FIG. 6 illustrates a packet communication system having selective call blocking in an example of the invention.

DETAILED DESCRIPTION OF THE INVENTION

Prior Art Circuit Network—FIGS. 1A-1B

FIG. 1A depicts a circuit network 100 in the prior art to help in better understanding the invention. Circuit network 100 includes an originating switch 102 connected to a terminating switch 104. A calling party 106 connects to originating switch 102. A called party 108 connects to terminating switch 104. Originating switch 102 and terminating switch 104 each comprise tandem switches. There may be other switches connected in circuit network 100 that are not shown for the sake of brevity.

Switches 102 and 104 communicate via signaling connections 110 and bearer connections 111. The bearer connections 111 transport user communications, such as voice or data for a call, and are shown as solid lines. The signaling connections 110 transport call signaling, such as Initial Address Messages (IAM), Address Complete Messages (ACM), or other SS7 signaling messages, and are shown as dotted lines.

Switches 102 and 104 are components owned and maintained by a local phone company, a long-distance phone company, or another carrier. Calling party 106 is able to access switch 102 for a fee, but calling party 106 does not control switch 102. The SS7 signaling is between switches 102 and 104 and does not extend out to calling party 106 and called party 108.

FIG. 1B is a signaling diagram illustrating call setup in circuit network 100 in the prior art. The messages in the signaling diagram illustrate signaling messages for setting up a call, such as SS7 messages. To start, calling party 106 transmits a dialed number for the call to switch 102. Switch 102 processes the dialed number and generates a call setup message, such as an IAM. In this example, switch 102 determines that the call needs to be forwarded through switch 104 to get to called party 108. Thus, switch 102 transmits the call setup message to switch 104.

The call setup message transmitted to switch 104 includes a priority bit. The priority bit indicates whether the call is a 911 call or other emergency call, a GETS call, etc.

Further assume for this example that switch 104 is experiencing congestion. Responsive to receiving the call setup message, switch 104 processes the priority bit of the call setup message to determine if the call is a high priority call. If the call is a high priority call, then switch 104 attempts to connect the call (not shown). If the call is not a high priority call, then switch 104 transmits a congestion message to switch 102. Responsive to the congestion message, switch 102 performs call blocking or call gapping on calls headed for switch 104. Switch 102 also provides call treatment for the block calls, such as playing tones or a message to calling party 106.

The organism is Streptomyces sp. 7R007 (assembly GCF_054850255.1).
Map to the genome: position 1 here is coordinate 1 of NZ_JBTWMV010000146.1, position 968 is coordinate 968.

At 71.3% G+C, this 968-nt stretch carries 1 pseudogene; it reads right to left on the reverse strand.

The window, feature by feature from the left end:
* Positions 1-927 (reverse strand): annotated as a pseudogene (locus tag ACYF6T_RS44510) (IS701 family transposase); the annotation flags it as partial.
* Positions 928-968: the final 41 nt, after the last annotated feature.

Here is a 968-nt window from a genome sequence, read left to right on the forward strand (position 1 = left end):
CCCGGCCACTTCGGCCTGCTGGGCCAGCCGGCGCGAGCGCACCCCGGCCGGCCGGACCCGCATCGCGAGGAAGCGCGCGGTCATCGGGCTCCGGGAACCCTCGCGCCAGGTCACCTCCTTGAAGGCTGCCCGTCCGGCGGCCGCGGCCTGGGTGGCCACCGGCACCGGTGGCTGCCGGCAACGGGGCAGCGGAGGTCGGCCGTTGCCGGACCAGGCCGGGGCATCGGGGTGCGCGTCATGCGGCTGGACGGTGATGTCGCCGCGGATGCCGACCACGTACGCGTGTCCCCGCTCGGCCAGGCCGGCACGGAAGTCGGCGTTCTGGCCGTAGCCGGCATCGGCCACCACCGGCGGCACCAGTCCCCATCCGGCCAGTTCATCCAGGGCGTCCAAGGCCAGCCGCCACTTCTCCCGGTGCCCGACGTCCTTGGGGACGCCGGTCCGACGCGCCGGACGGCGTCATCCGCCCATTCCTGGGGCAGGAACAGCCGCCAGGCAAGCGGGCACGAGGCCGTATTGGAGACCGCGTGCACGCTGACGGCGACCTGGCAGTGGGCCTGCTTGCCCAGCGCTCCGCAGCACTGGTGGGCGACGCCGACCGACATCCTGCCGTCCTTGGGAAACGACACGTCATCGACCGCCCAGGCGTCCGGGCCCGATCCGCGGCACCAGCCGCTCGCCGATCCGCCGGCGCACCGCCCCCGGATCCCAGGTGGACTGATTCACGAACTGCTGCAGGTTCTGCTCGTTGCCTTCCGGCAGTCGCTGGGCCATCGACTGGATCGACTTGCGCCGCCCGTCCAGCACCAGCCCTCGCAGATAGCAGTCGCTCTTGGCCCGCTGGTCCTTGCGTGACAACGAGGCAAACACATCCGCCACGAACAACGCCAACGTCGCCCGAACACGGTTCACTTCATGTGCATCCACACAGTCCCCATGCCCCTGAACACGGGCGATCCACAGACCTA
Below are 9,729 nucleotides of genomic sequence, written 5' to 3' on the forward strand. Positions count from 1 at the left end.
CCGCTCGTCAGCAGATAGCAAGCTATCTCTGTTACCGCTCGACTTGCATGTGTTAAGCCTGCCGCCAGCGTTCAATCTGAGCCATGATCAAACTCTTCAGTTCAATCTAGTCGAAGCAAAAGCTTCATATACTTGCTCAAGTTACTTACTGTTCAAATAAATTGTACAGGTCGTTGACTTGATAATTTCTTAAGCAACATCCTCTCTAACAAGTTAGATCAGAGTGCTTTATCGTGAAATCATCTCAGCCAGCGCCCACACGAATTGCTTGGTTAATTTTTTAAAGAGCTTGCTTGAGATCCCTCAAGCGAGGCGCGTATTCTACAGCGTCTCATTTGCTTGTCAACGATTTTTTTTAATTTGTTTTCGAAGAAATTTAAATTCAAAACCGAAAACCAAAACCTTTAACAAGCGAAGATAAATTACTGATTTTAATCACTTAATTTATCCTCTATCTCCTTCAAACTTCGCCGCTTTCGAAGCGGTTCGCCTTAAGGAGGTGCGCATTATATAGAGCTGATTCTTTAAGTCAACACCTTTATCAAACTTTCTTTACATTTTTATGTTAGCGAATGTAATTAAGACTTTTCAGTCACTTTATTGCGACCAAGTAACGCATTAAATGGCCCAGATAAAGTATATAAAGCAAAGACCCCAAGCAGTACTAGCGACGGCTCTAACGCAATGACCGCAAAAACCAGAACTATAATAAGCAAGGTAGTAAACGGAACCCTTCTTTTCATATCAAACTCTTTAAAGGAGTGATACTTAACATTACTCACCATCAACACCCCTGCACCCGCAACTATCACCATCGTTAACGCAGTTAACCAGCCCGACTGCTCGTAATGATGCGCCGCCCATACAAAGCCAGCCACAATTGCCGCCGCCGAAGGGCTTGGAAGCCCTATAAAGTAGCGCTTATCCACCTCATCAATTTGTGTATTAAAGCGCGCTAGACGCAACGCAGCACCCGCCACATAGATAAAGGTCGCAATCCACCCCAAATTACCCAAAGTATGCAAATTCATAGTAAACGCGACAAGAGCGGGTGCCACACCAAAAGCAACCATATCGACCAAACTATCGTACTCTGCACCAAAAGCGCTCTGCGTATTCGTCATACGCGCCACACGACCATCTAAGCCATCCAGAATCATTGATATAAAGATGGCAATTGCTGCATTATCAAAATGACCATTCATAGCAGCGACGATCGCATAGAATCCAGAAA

Although circuit network 100 is able to proactively handle congestion in switches through call blocking or call gapping, a packet communication system may be used for certain voice and data applications instead of circuit network 100 because of the extra bandwidth provided by the packet communication system.

Prior Art Packet Communication System—FIGS. 2A-2C

FIG. 2A illustrates a packet communication system 200 in the prior art to help in better understanding the invention. Packet communication system 200 includes Session Initiation Protocol (SIP) phones 201-203, Internet Protocol (IP) network 206, media gateways 208-209, gateway controller 210, and phone 216. Each of SIP phones 201-203 is connected to IP network 206. Media gateways 208-209 and gateway controller 210 are also connected to IP network 206. Gateway controller 210 is connected to media gateways 208-209. Phone 216 is connected to media gateway 208.

Assume that SIP phone 201 places a Voice over Internet Protocol (VoIP) call to phone 216. SIP phone 201 needs to communicate with gateway controller 210 to determine where to route packets for the VoIP call. FIG. 2B is a signaling diagram illustrating call setup in packet communication system 200 in the prior art. To start, SIP phone 201 transmits an invite message to gateway controller 210. Responsive to the invite message, gateway controller 210 transmits a trying message to SIP phone 201. The trying message includes a status code (100) in the header of the message. In SIP, the status code comprises a three digit number that indicates a different status or a different type of message. For example, in SIP, a 1xx code is for information messages, a 2xx code is for success messages, a 3xx code is for re-direction messages, a 4xx code is for client error messages, a 5xx code is for server error messages, and a 6xx code is for global failure messages.

Gateway controller 210 then transmits a ringing message to SIP phone 201. The ringing message also includes a status code (180) in the header of the message. Gateway controller 210 transmits the ringing message when it is trying to ring phone 216. If gateway controller 210 is able to connect with phone 216, then gateway controller 210 transmits an OK message to SIP phone 201. The OK message includes a status code (200) in the header of the message. Responsive to the OK message, SIP phone 201 transmits an ACK message to gateway controller 210. SIP phone 201 may then communicate with phone 216.

If gateway controller 210 determines that phone 216 has terminated the call, then gateway controller 210 transmits a BYE message to SIP phone 201. Responsive to the BYE message, SIP phone 201 transmits an OK message (200) to gateway controller 210. The call is then terminated.